Leading Through Extreme Stress

Leading Through Extreme Stress

I’ve been in hard, desperate places before, as I’m sure many of you have been. Feeling a lack of hope and helplessness is a miserable place to be, but sometimes it’s unavoidable. What can we do when we find ourselves in a storm that we can’t control? And what if we have a team to lead through the storm?

When we find ourselves in times of extreme stress, our reactions are based on fear. Our impulse is to tighten our focus when we should be opening it. Tightening your focus means you could miss out on opportunities that present themselves in unexpected places. (I covered this topic in my book, Lessons in Lifecircle Leadership.)

  1. Identify your triggers — what do you fear? Chances are it will relate to physical safety and/or security — you and/or loved ones getting ill, and/or security — losing your job, business closing, losing all of your finances. These fears all have one thing in common; they relate to an assault on the bottom rung of Maslow’s Hierarchy. This is important to understand because a quick review of psychology 101 tells us that if you’re struggling with losses in one of the bottom tiers of Maslow’s Hierarchy, you’re going to struggling to accomplish anything but that. We don’t want to be crippled by fear, so what can we do?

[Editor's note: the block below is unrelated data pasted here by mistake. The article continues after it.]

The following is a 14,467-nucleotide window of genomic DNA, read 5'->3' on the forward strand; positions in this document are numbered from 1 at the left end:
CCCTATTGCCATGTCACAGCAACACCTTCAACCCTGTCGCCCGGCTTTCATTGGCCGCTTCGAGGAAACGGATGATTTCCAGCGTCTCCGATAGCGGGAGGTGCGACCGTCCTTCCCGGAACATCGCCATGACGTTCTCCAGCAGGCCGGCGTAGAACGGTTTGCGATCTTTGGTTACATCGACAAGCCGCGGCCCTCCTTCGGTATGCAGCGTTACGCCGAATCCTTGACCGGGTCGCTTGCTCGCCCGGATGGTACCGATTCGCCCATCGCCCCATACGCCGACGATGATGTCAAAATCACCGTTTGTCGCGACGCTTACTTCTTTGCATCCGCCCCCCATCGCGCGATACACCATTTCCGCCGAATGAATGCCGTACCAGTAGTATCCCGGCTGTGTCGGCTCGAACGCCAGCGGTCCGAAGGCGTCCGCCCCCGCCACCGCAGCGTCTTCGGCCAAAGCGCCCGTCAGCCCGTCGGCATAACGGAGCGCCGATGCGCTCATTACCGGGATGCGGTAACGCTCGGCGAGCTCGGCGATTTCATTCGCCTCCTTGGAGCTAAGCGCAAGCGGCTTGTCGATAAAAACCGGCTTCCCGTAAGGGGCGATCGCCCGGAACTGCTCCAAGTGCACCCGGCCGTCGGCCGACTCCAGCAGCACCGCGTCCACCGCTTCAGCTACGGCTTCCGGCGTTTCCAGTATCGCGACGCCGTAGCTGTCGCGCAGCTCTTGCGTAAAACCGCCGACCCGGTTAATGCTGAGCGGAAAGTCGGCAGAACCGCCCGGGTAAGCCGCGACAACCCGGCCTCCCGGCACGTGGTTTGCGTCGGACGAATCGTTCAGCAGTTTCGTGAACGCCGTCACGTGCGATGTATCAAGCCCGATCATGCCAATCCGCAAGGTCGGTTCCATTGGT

1. Ask yourself, “what is the worst thing that can happen?” The response you imagine may be heartbreaking, but that’s OK. Feel it. Acknowledge and identify the feelings you get when you imagine the scenario you fear the most — chances are you’ll feel fear, helplessness, and more. Don’t worry; I’m not going to leave you at this moment, feeling hopeless.


  1. There are three techniques you can use at this point — and any point you feel on the verge of becoming crippled by fear:
  • Anchor — a simple physical activity that feels right to you and is self-soothing. For me, since childhood, it’s tucking my thumbs into my palms and closing my fingers around them (like a cocoon, not a fist).
  • Breathe deeply — inhale, counting to four; then exhale, counting to six — repeat, if it feels right. Under stress, most of us breathe superficially — fast, shallow, and high in our chest. Try to breathe expansively in all directions — expanding your diaphragm out and up.
  • Repeat an affirmation, mantra, or meditative phrase. It could be as simple as “I’ve got this.”


  1. Come up with one thing you could do if your worst-case scenario evolved. “I’d lose everything” might become, “I’d start again with the lessons I’ve learned.”

In moments when I have felt stressed and fearful, using some simple grounding techniques like these have helped me keep my cool and lead through times of extreme stress. I’ve found that there’s always a way through, and the fact that you are reading this now is a testament to your strength and resilience.